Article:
Net property values in Kootenai County are estimated to have increased about $2.7 billion this year, intensifying North Idaho lawmakers’ attempt to find a way to keep property taxes affordable.
On Tuesday, the county mailed 77,342 assessment notices showing county property owners the value of their land and homes. Assessor Mike McDowell said perhaps 75,000 of those notices will reflect a change in valuation.
“It is a ‘wow,’ ” McDowell said. “It’s the largest increase ever, and I said the same thing last year. It’s scary to think about next year.”
The real estate market in North Idaho is hot, and that means buyers are paying more for property in Kootenai County than ever before. As a result, property values are soaring. When people pay inflated prices for property it makes it difficult for many other residents, especially retirees, to afford taxes on their homes, McDowell said.
“This kind of appreciation points to the need for some kind of property tax relief,” said McDowell, who added that the county is seeing more higher-end, luxury-type developments than ever and that’s having an impact on property values.
McDowell and local lawmakers aren’t giving up their attempt to change Idaho law to help keep taxes affordable for residents all over Idaho but especially those in resort areas like Coeur d’Alene and Sandpoint.
The politicians had little luck during the 2005 legislative session as eight property tax relief bills were killed, none of which got a public hearing. Instead, Idaho legislators opted to have a summer study commission look into the issue.
Some North Idaho taxpayers who were counting on property tax relief don’t plan to wait for the Legislature to make a change and are discussing a possible voter initiative.
McDowell vows the fight is far from over.
He is on a local property tax relief task force formed by Republican Reps. Frank Henderson and Bob Nonini of Post Falls.
The group will look at ways to help Kootenai County find tax relief, and it will work with the legislative interim committee that will focus on all of Idaho.
“None of this is an easy thing to come up with,” Nonini said about any proposed legislation that may come out of either committee.
The joint legislative committee includes four North Idaho lawmakers and will be co-chaired by Sandpoint Sen. Shawn Keough.
According to the state Tax Commission, residential property owners paid 59 percent of the property taxes collected in Idaho in 2003, up from 47.1 percent in 1990. During the same time period, nearly every other type of property, including commercial, agricultural, mining and utility property, saw its share fall.
McDowell estimates that new property values in Kootenai County now total about $10.3 billion.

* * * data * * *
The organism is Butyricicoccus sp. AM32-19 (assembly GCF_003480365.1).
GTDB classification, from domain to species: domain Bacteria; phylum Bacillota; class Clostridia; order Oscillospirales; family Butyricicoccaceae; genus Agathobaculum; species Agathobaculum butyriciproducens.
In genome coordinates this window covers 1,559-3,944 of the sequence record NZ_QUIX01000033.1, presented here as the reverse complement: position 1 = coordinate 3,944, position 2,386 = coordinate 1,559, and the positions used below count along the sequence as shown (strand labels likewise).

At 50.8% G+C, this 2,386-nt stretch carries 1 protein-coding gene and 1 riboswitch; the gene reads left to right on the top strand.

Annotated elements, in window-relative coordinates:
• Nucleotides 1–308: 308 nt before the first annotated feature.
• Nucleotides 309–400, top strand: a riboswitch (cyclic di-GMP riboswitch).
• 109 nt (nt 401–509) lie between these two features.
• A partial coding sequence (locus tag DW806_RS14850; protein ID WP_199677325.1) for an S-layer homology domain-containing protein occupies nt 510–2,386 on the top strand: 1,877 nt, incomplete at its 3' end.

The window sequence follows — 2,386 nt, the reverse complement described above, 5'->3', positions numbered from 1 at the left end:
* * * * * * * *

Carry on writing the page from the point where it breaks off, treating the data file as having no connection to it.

New development in Kootenai County added $332 million to the county’s tax base, which is up an estimated $62 million from last year.
The adjustments to the value of Kootenai County properties total more than $2 billion and reflect changes that have occurred in the real estate market in the last few years. The assessor’s office reviewed more than 5,900 sales in 2004 to establish the new assessments.
The adjustments show that people are paying more than in past years for commercial land and buildings within local cities, for manufactured homes on acreage, and for larger parcels outside city limits that haven’t yet been subdivided.
Kootenai County also has seen a spike in the value of float houses on Lake Coeur d’Alene and in Bayview on Lake Pend Oreille.
Chief Deputy Assessor Rich Houser said rural areas used to provide more affordable, entry-level housing for people, but that is changing as buyers pay more for these properties.
“We’ve seen a change in the last couple years,” Houser said.
McDowell said property owners should carefully review their assessment notices and call the assessor’s office with any questions or adjustment requests at 446-1500.
If property owners still feel the assessment is wrong, they can appeal to the Board of Equalization, which also is the Kootenai County Commission. The appeal deadline is June 27.
McDowell said he doesn’t expect an increase in appeals even though property valuations are increasing all over the county.
He said most property owners understand that the assessor’s office doesn’t control the market and that Idaho law needs changing to get people tax relief.
“There’s not much we can do unless the law is changed,” McDowell said.
“It’s a waste of people’s time to register tax protests with the Board of Equalization because there’s not a lot (the BOE) can do about that.”
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